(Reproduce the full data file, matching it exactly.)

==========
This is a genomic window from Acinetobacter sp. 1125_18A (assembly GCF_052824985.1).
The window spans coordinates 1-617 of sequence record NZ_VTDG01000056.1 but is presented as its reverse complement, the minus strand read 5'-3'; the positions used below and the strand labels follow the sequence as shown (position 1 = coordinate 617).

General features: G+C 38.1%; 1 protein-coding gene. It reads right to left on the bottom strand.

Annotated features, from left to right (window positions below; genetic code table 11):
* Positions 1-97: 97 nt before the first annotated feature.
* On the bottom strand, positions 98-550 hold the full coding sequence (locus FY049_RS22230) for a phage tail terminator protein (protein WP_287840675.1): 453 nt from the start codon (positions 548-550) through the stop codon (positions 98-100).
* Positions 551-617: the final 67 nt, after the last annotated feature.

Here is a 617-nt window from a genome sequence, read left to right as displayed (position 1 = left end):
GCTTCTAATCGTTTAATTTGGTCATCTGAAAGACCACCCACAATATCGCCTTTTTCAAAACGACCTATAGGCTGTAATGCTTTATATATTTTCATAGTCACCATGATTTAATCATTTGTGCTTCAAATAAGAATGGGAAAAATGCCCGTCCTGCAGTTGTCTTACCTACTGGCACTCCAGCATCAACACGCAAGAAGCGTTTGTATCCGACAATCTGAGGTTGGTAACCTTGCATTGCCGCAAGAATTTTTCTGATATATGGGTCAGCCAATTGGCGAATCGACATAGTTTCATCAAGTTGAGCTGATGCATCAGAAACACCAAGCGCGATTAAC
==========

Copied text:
This is a genomic window from Acinetobacter sp. 1125_18A (assembly GCF_052824985.1).
The window spans coordinates 1-617 of sequence record NZ_VTDG01000056.1 but is presented as its reverse complement, the minus strand read 5'-3'; the positions used below and the strand labels follow the sequence as shown (position 1 = coordinate 617).

General features: G+C 38.1%; 1 protein-coding gene. It reads right to left on the bottom strand.

Annotated features, from left to right (window positions below; genetic code table 11):
* Positions 1-97: 97 nt before the first annotated feature.
* On the bottom strand, positions 98-550 hold the full coding sequence (locus FY049_RS22230) for a phage tail terminator protein (protein WP_287840675.1): 453 nt from the start codon (positions 548-550) through the stop codon (positions 98-100).
* Positions 551-617: the final 67 nt, after the last annotated feature.

Here is a 617-nt window from a genome sequence, read left to right as displayed (position 1 = left end):
GCTTCTAATCGTTTAATTTGGTCATCTGAAAGACCACCCACAATATCGCCTTTTTCAAAACGACCTATAGGCTGTAATGCTTTATATATTTTCATAGTCACCATGATTTAATCATTTGTGCTTCAAATAAGAATGGGAAAAATGCCCGTCCTGCAGTTGTCTTACCTACTGGCACTCCAGCATCAACACGCAAGAAGCGTTTGTATCCGACAATCTGAGGTTGGTAACCTTGCATTGCCGCAAGAATTTTTCTGATATATGGGTCAGCCAATTGGCGAATCGACATAGTTTCATCAAGTTGAGCTGATGCATCAGAAACACCAAGCGCGATTAAC